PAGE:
Banks face pressure over cost of lending and look likely to raise rates
Article Category: Interest Rates
By BY Scott Murdoch, From: The Australian, 13 July 2010
AUSTRALIA'S biggest banks could be forced to raise interest rates independently of the Reserve Bank to cover higher funding costs.
But it is not likely to happen until after the federal election.
Cost pressure facing the big banks was highlighted by Westpac's move in late June to raise $800 million in five-year funding at 35 basis points more than a similar deal seven months ago.
A report by Macquarie Equities Research shows the banks could justify increasing their standard variable lending rates, but were likely to be dissuaded by the political environment.
Australian home loan numbers rose sharply by 1.9 per cent during May.
The average loan size fell by 1.3 per cent, but the number of new loans grew despite higher interest rates.
The major banks have become a target of Wayne Swan, who has heavily criticised rate moves outside of the RBA cycle, or moves higher than the central bank's decisions.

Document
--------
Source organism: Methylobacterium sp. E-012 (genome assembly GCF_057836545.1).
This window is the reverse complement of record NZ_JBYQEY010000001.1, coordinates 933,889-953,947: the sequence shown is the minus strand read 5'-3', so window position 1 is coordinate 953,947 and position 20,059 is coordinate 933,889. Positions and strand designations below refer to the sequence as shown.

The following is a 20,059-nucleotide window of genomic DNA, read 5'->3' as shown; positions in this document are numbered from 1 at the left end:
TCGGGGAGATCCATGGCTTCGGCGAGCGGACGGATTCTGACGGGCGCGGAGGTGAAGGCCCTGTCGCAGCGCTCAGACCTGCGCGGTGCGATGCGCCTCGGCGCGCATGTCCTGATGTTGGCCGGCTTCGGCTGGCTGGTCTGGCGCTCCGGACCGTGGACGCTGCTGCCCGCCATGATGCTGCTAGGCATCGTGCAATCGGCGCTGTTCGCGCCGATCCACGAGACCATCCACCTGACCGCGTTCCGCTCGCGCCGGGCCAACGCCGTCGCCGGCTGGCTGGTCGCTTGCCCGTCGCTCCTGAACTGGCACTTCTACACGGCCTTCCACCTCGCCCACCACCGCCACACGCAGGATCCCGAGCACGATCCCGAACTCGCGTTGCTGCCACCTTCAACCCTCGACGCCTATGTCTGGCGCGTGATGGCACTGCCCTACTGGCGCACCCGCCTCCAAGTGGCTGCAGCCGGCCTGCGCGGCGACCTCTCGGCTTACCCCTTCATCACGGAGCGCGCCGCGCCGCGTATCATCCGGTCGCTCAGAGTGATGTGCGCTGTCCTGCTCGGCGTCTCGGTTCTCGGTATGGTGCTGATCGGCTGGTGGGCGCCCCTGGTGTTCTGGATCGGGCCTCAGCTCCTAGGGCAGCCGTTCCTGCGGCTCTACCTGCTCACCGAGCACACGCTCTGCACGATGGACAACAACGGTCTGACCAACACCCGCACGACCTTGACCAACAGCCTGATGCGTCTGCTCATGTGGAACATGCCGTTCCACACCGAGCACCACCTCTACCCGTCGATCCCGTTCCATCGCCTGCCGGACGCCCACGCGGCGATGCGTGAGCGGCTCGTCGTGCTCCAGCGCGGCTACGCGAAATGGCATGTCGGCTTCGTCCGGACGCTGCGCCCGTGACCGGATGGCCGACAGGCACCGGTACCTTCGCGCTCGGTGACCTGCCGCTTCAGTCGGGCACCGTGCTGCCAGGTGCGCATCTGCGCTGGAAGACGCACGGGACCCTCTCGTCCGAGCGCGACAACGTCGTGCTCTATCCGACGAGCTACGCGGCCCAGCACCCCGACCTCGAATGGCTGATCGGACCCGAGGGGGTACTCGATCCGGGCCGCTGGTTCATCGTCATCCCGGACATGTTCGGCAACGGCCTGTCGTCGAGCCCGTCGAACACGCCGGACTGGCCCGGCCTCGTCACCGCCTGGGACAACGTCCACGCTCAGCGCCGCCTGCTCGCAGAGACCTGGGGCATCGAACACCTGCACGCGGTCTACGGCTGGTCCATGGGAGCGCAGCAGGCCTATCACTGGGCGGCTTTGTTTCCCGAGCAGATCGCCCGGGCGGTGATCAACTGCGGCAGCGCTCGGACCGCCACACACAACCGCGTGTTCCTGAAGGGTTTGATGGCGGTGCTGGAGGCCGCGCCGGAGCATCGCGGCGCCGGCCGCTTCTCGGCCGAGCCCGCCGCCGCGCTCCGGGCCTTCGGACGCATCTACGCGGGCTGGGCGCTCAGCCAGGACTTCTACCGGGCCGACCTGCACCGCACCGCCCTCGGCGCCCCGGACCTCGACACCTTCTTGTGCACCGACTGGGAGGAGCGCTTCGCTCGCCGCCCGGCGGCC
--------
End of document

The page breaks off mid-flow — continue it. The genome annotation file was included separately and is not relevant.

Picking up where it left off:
The banks have tentatively agreed to restrict rate rises to the RBA's official moves in the short term, but are expected to move after the election, which could be called as early as this week.
Macquarie analyst Michael Wiblin said National Australia Bank could be the first to lift rates after the election because its 7.24 per cent standard variable rate was the lowest of the four majors (by 12 basis points).
"The sensitivity around mortgage repricing over the last six months is due to the election," Mr Wiblin said.
He said said the Australian banks had not been able to follow the global trend of retail banks, especially in Britain, increasing standard variable rates to absorb higher funding costs.